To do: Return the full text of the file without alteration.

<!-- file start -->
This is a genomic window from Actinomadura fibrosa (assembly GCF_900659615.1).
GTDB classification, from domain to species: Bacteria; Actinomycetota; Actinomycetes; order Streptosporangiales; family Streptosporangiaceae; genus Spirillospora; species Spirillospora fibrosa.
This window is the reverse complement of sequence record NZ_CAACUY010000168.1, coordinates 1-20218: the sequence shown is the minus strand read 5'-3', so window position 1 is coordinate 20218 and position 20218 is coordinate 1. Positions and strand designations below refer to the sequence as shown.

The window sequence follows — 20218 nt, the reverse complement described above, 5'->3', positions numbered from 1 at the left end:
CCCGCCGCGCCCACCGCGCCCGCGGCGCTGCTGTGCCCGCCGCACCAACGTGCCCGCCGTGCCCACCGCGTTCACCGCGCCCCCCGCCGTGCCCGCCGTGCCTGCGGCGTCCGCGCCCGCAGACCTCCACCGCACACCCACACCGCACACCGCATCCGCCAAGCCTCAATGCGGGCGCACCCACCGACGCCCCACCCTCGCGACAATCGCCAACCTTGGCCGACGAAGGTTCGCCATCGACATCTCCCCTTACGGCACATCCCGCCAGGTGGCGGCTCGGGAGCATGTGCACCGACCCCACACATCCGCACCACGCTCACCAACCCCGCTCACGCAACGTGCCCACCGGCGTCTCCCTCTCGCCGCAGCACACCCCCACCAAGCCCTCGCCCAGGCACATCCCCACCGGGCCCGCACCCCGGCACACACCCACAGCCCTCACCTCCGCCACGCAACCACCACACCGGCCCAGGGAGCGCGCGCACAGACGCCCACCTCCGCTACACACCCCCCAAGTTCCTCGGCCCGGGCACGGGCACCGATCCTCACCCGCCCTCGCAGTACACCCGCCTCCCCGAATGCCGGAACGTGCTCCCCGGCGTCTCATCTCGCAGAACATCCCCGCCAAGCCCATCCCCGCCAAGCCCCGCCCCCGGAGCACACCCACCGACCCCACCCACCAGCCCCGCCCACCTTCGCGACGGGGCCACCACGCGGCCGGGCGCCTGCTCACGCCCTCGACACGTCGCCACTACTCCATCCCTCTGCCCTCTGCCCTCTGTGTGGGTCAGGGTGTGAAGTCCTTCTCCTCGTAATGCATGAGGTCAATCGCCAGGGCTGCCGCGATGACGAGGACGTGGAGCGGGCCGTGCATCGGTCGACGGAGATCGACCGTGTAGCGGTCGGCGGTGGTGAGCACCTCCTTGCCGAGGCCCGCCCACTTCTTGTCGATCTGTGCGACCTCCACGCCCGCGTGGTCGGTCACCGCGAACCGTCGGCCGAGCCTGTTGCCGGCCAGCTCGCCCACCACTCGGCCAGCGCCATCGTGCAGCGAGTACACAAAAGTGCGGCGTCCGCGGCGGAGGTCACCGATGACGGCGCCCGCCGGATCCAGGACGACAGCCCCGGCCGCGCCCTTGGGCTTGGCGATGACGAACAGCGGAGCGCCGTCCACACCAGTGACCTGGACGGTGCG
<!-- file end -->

This is a genomic window from Actinomadura fibrosa (assembly GCF_900659615.1).
GTDB classification, from domain to species: Bacteria; Actinomycetota; Actinomycetes; order Streptosporangiales; family Streptosporangiaceae; genus Spirillospora; species Spirillospora fibrosa.
This window is the reverse complement of sequence record NZ_CAACUY010000168.1, coordinates 1-20218: the sequence shown is the minus strand read 5'-3', so window position 1 is coordinate 20218 and position 20218 is coordinate 1. Positions and strand designations below refer to the sequence as shown.

The window sequence follows — 20218 nt, the reverse complement described above, 5'->3', positions numbered from 1 at the left end:
CCCGCCGCGCCCACCGCGCCCGCGGCGCTGCTGTGCCCGCCGCACCAACGTGCCCGCCGTGCCCACCGCGTTCACCGCGCCCCCCGCCGTGCCCGCCGTGCCTGCGGCGTCCGCGCCCGCAGACCTCCACCGCACACCCACACCGCACACCGCATCCGCCAAGCCTCAATGCGGGCGCACCCACCGACGCCCCACCCTCGCGACAATCGCCAACCTTGGCCGACGAAGGTTCGCCATCGACATCTCCCCTTACGGCACATCCCGCCAGGTGGCGGCTCGGGAGCATGTGCACCGACCCCACACATCCGCACCACGCTCACCAACCCCGCTCACGCAACGTGCCCACCGGCGTCTCCCTCTCGCCGCAGCACACCCCCACCAAGCCCTCGCCCAGGCACATCCCCACCGGGCCCGCACCCCGGCACACACCCACAGCCCTCACCTCCGCCACGCAACCACCACACCGGCCCAGGGAGCGCGCGCACAGACGCCCACCTCCGCTACACACCCCCCAAGTTCCTCGGCCCGGGCACGGGCACCGATCCTCACCCGCCCTCGCAGTACACCCGCCTCCCCGAATGCCGGAACGTGCTCCCCGGCGTCTCATCTCGCAGAACATCCCCGCCAAGCCCATCCCCGCCAAGCCCCGCCCCCGGAGCACACCCACCGACCCCACCCACCAGCCCCGCCCACCTTCGCGACGGGGCCACCACGCGGCCGGGCGCCTGCTCACGCCCTCGACACGTCGCCACTACTCCATCCCTCTGCCCTCTGCCCTCTGTGTGGGTCAGGGTGTGAAGTCCTTCTCCTCGTAATGCATGAGGTCAATCGCCAGGGCTGCCGCGATGACGAGGACGTGGAGCGGGCCGTGCATCGGTCGACGGAGATCGACCGTGTAGCGGTCGGCGGTGGTGAGCACCTCCTTGCCGAGGCCCGCCCACTTCTTGTCGATCTGTGCGACCTCCACGCCCGCGTGGTCGGTCACCGCGAACCGTCGGCCGAGCCTGTTGCCGGCCAGCTCGCCCACCACTCGGCCAGCGCCATCGTGCAGCGAGTACACAAAAGTGCGGCGTCCGCGGCGGAGGTCACCGATGACGGCGCCCGCCGGATCCAGGACGACAGCCCCGGCCGCGCCCTTGGGCTTGGCGATGACGAACAGCGGAGCGCCGTCCACACCAGTGACCTGGACGGTGCG